USD/JPY continues to have a quiet week. In the North American session, the pair is trading at 109.54, down 0.07% on the day. On the release front, U.S. unemployment claims dropped to 199 thousand, beating expectations. Japan releases Tokyo Core CPI, which is expected to post a gain of 0.9% for a second straight month.
The U.S. labor market continues to impress. Unemployment claims dropped sharply, from 213 thousand to 199 thousand. This was the first time that the indicator dropped below the 200-thousand level since 1969. The four-week average, which is less volatile, dropped by 5.5 thousand to 215,000. The strong figures indicate that the employment picture remains bright, despite the ongoing U.S. government shutdown, which has resulted in the layoff of some 800,000 government workers.
The BoJ wrapped up its monthly policy meeting, with BoJ Governor Kuroda sending out mixed messages. Kuroda warned of the risks of increased protectionism and softer global demand, but also said that he expected the economy to continue to grow at a modest pace. At the policy meeting, the bank maintained its huge stimulus program and also lowered its inflation forecast, a strong signal that the bank has no intention of reducing stimulus or raising rates anytime soon. The slowdown in China is undoubtedly raising alarm bells at the BoJ, but Governor Kuroda put on a brave face, saying that he hoped the U.S-China trade conflict would be resolved soon. However, If the U.S-China trade spat is not resolved soon, Japan could tip into recession. The export sector is hurting, as December exports fell to their lowest level in two years.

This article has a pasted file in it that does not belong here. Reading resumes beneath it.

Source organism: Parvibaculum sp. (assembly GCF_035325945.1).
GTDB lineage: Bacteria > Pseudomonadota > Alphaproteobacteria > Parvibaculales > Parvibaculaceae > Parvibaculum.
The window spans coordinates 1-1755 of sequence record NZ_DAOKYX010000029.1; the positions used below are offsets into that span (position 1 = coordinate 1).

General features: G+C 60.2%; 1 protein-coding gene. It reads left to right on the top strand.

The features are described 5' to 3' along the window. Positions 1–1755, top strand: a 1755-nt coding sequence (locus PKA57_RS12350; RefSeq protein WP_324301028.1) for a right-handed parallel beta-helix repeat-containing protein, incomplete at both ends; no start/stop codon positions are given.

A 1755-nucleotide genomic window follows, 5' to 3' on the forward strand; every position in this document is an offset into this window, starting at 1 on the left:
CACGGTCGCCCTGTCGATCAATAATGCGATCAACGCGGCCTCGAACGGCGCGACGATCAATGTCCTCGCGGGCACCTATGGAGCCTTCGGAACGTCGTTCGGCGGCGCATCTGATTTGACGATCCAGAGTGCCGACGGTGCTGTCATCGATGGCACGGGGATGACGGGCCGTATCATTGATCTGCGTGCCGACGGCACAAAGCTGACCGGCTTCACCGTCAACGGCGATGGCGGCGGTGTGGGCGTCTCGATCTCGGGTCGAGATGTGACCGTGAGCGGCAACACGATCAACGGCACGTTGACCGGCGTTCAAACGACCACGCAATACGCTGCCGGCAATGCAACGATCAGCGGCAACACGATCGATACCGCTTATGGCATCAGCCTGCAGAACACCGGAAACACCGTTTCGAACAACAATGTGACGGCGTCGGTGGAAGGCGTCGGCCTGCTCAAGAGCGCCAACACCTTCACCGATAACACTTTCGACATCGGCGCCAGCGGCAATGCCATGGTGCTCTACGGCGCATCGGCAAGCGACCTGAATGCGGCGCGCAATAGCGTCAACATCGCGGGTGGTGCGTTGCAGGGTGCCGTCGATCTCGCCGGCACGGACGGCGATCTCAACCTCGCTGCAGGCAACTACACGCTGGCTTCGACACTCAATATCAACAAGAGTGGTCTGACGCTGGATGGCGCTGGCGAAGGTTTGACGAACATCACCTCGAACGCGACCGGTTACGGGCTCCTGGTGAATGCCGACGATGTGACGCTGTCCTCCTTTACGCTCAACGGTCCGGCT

As for the yen, it posted gains of 3.4% in December, when risk appetite plunged and world stock markets fell sharply. The currency started January with gains, but these evaporated as risk appetite has improved. The lukewarm Japanese economy isn’t all that enticing for investors, but the safe-haven yen could once again become attractive if economic conditions worsen, such as a deterioration in the U.S-China trade war or softer data out of China.